So here’s what I’m going to do. Starting this week, I’m going to start submitting a story a week. That means it need to be pulled off the hard drive, given a once-over to make sure it looks good, then find a market and send it off by Friday. If I do this for five weeks, it gets me five stories out in the market field. (I wanted to start this last week when September started, but with all the first day of school fun, I was pretty busy). So my goal is to have five stories submitted to markets by October 9. I’ll put a progress meter on the blog to show how I’m doing.

This isn’t something I’m doing for money or for show. It’s just a simple way for me to get some stories off my hard drive and out circulating until they find a place where they belong. Oh, yes, Willow is going along quite well. I just finished editing chapter seven, which ended on, I think, a wonderfully sinister note. I’ve been trying a new style of revision using Word 2007 comment feature—as I revise, if there’s something I’m really stuck on, instead of spending precious time trying to figure it out, I comment it with a couple of questions and continue on with the rewrite. The next time I open Word, I go to the comments first. Not only have I figured out the problem by then, but it also pulls me back into the story. I’m kicking myself for not doing this sooner—it would’ve saved me a whole lot of backtracking.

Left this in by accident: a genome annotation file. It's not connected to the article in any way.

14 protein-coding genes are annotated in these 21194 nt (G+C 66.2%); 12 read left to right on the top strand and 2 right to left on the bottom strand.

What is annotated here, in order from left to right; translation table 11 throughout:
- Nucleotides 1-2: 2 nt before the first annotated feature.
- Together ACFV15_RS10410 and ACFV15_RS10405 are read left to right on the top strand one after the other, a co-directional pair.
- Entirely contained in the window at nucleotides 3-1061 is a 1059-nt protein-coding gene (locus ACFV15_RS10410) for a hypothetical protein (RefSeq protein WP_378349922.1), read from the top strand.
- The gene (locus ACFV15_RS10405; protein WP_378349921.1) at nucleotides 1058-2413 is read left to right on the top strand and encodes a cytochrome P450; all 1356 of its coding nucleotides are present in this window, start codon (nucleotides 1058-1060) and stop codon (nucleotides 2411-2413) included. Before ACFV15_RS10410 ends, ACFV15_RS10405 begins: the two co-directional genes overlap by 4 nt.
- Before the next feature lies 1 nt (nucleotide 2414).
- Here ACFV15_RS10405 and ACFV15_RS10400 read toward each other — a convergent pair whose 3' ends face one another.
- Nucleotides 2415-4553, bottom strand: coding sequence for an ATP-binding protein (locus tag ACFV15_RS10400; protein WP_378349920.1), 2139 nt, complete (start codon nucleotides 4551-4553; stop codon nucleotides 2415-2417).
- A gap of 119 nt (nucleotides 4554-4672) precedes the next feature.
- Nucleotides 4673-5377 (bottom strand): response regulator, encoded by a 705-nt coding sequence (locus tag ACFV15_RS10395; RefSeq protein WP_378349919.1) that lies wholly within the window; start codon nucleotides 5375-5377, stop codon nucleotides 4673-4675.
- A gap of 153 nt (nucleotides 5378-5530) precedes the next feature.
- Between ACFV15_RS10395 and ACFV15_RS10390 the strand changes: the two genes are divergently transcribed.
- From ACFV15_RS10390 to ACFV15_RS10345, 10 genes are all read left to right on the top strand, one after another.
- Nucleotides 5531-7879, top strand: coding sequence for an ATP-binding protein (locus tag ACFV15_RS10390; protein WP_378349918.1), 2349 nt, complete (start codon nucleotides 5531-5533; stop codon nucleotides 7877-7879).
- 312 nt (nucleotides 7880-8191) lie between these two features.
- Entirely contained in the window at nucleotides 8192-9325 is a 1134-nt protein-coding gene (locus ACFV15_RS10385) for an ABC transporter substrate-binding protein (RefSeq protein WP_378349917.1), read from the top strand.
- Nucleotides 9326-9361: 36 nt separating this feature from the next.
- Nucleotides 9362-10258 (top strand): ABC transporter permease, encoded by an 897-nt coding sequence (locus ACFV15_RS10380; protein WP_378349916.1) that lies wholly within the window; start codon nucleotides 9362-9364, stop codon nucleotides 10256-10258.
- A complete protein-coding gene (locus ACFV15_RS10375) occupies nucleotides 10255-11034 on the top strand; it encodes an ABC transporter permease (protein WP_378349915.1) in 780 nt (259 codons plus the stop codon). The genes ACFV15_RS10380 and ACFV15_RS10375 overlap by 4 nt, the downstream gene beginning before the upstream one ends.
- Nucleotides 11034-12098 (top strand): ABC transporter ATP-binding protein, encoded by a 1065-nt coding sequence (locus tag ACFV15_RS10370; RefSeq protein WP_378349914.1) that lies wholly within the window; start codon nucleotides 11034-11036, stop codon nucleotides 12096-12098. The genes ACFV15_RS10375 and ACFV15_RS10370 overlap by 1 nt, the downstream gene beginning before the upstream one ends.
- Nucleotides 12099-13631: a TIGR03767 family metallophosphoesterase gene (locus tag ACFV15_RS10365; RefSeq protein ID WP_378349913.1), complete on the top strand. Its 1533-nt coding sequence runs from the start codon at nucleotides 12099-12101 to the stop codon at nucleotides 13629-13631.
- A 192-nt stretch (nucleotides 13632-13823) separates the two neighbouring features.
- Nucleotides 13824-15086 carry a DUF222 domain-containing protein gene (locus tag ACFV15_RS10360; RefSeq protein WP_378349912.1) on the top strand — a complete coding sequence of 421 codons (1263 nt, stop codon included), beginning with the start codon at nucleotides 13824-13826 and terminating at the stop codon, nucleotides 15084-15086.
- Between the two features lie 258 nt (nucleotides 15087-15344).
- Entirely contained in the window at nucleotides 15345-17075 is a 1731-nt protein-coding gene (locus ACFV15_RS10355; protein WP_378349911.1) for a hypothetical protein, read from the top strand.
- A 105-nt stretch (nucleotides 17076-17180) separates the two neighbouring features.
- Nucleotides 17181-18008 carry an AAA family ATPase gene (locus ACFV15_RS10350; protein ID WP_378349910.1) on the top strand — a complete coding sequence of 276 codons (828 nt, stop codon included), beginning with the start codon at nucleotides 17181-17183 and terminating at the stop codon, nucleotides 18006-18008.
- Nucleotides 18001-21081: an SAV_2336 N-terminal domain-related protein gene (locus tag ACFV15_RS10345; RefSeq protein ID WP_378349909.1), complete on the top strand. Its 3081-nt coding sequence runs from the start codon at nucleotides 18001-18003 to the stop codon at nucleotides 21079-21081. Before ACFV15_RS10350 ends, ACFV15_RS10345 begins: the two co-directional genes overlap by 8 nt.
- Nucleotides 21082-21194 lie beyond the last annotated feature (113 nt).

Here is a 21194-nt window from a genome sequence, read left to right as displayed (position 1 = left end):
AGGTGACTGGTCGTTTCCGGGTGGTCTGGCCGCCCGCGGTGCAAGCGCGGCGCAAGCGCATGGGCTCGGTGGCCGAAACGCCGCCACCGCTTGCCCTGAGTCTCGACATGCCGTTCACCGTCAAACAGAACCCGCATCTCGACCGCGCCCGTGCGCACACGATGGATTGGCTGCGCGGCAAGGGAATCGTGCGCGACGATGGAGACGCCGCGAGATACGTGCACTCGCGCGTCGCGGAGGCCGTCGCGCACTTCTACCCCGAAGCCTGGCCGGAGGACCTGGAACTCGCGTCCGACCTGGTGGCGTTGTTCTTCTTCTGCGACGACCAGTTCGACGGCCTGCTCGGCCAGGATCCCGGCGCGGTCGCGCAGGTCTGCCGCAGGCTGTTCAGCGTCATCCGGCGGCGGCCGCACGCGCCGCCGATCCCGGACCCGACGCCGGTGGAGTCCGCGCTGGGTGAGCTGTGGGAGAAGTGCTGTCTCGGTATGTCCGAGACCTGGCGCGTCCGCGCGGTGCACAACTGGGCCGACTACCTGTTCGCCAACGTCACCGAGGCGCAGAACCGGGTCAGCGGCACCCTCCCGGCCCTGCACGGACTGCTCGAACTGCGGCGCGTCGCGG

But I will get Willow done. Darn it.

When to write and when to polish (and when to wax poetic…)

So last week I was listening to the Adventures in Scifi Publishing episode where Shaun Ferrell interviews Neil Gaiman. Towards the end of the podcast, About 30 minutes in, to be exact, Neil said something that troubled me a little. It’s part of the advice every writer gets nowadays–to write, and write every day. That part, I have no trouble with. What Neil said next, though, did. He said, and I quote: